On Saturday via Truth Social, former President Donald Trump proposed dismantling the U.S. Constitution. While still complaining of voter fraud in the 2020 presidential election, Trump put forward this post: “[D]o you throw the Presidential Election Results of 2020 OUT and declare the RIGHTFUL WINNER, or do you have a NEW ELECTION? A Massive Fraud of this type and magnitude allows for the termination of all rules, regulations, and articles, even those found in the Constitution.”
Trump’s own Department of Justice has previously reported that there was no widespread voter fraud that would have altered the outcome of the 2020 election. Unfortunately, this has not stopped Trump.
According to a Marquette University Law School national poll released at the beginning of this month, Trump’s unfavorable rating has risen to 66 percent — a number that includes many Republicans and independents. Elected Republicans have also been critical of Trump’s attack on the Constitution. Ohio Rep. Mike Turner, a top Republican on the House Intelligence Committee, criticized the former president’s comments on CBS’s Face the Nation on Sunday, saying, “It is certainly not consistent with the oath that we all take.” He added, “I vehemently disagree with the statement that Trump has made.”
Some Senate Republicans went further in their condemnations of Trump’s remarks. Sen. Mike Rounds of South Dakota said: “Anyone who desires to lead our country must commit to protecting the Constitution. They should not threaten to terminate it.” He added, “I believe Americans want leaders, like those on Mount Rushmore, who will defend the Constitution and unite us in our belief that America is truly a shining city upon a hill.” (READ MORE: And Now for a Painful 2024 Decision That Republicans Will Celebrate for a Generation)
Senate Minority Leader Mitch McConnell alluded to Trump’s absurdity, saying, “Let me just say, anyone seeking the presidency who thinks that the Constitution could somehow be suspended or not followed, it seems to me would have a very hard time being sworn in as President of the United States.”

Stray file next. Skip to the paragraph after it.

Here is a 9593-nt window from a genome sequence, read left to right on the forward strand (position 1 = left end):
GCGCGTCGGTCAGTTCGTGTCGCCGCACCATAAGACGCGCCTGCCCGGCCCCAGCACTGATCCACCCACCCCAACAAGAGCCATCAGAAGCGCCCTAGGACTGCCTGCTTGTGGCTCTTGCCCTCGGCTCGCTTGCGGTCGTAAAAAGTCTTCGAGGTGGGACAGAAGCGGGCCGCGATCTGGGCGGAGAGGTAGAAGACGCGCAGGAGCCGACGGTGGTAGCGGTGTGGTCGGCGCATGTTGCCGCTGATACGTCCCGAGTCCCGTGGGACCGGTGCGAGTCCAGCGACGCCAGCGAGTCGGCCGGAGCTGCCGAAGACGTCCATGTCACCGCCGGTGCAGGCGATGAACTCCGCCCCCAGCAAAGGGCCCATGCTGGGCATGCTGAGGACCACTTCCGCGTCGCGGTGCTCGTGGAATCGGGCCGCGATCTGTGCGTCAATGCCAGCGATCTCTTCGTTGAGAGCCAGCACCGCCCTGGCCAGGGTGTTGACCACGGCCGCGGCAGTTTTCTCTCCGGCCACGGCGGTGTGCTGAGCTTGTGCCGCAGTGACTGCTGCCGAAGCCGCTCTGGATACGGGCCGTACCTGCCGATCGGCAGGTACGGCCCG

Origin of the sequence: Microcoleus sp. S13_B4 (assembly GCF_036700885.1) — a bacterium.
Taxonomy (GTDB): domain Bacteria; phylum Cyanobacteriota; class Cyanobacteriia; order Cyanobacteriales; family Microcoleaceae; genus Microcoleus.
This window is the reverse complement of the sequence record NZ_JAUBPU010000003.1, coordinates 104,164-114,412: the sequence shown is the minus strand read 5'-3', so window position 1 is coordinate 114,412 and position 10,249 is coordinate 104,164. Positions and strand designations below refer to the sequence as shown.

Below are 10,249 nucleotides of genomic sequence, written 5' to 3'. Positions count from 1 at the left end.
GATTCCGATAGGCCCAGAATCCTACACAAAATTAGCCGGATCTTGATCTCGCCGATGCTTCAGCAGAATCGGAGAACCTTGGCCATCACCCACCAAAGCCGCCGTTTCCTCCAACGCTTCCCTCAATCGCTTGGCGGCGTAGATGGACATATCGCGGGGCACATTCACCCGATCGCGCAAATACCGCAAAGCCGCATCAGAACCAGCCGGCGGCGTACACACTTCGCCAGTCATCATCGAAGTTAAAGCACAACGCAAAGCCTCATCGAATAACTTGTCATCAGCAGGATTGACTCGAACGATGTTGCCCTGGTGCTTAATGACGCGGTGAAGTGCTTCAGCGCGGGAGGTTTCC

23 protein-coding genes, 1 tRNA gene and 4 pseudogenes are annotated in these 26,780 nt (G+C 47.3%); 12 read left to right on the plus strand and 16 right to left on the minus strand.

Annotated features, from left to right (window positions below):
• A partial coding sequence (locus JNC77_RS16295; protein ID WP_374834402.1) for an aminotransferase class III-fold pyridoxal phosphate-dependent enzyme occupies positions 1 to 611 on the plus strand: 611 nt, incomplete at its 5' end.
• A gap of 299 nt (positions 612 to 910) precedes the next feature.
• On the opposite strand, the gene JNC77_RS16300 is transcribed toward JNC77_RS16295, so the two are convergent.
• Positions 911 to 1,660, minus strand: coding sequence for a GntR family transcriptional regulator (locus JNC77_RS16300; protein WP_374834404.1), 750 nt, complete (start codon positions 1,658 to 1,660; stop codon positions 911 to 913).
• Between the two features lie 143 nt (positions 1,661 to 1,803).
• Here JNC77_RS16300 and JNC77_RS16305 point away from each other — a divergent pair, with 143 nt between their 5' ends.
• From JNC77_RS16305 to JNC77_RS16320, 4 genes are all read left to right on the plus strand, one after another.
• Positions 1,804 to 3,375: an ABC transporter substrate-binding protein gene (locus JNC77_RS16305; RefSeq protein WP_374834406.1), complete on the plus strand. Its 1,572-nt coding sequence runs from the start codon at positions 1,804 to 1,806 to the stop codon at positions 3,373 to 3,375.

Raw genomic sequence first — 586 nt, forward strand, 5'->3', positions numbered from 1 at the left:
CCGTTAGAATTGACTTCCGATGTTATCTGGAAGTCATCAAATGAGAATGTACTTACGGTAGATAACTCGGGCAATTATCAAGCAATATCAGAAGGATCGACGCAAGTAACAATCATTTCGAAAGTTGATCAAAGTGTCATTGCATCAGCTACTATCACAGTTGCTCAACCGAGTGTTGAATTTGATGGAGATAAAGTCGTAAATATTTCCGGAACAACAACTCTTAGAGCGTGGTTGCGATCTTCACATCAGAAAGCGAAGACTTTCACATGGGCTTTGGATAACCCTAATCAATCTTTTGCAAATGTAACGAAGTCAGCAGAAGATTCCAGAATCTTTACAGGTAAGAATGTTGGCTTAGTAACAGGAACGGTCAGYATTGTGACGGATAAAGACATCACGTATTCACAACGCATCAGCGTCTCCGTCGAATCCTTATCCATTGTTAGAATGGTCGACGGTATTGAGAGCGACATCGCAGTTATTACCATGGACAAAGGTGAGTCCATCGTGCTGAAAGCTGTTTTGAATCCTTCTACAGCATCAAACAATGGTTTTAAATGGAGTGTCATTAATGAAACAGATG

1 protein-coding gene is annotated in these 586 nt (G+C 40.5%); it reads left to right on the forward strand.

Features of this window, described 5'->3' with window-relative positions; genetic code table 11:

When asked about Trump’s comments at the Wall Street Journal’s CEO Council in Washington, D.C., Virginia Gov. Glenn Youngkin criticized both Trump and the Democrats, saying, “These documents are to be protected and defended,” and: “I’ve watched the other party really erode many of the constitutional principles that I hold dear. And as Republicans, we should not contribute to this.”
Youngkin is right. It’s important to remember that the Democratic Party started this current disdain for the Constitution.
President Woodrow Wilson, who took office in 1913, thought that the Constitution was outdated in the modern world and that James Madison’s constitutional vision had no place in a world of democracy and scientific knowledge. Wilson believed in centralized executive power and a majoritarian rule instead of checks and balances. His administration shut down newspapers and the free press under the Sedition Act of 1918, even threatening to imprison people for speaking out.
President Barack Obama used the phrase “I’ve got a pen, and I’ve got a phone” to take executive action to bypass the Constitution when Congress became deadlocked on immigration. Likewise, his administration’s use of the IRS to silence political opponents (mainly Tea Party organizations) and expansion of loan guarantees for the clean-energy industry massively grew the federal government beyond the scope of the Constitution.
In 2022, President Joe Biden bypassed Congress to forgive student loans. A federal judge in Texas struck this down as an unlawful exercise of power. “The program is thus an unconstitutional exercise of Congress’s legislative power and must be vacated,” said Judge Mark Pittman. The Biden administration is still appealing this decision to the Supreme Court.
While Trump’s rhetoric and presidential campaign have explicitly gone after the Constitution and democratic norms, we need to look back at the Democratic Party to understand how we reached this inflection point.
Conservatives must nominate a principled conservative, one who will respect and defend the Constitution at all costs. There is a deep bench of potential candidates for this role.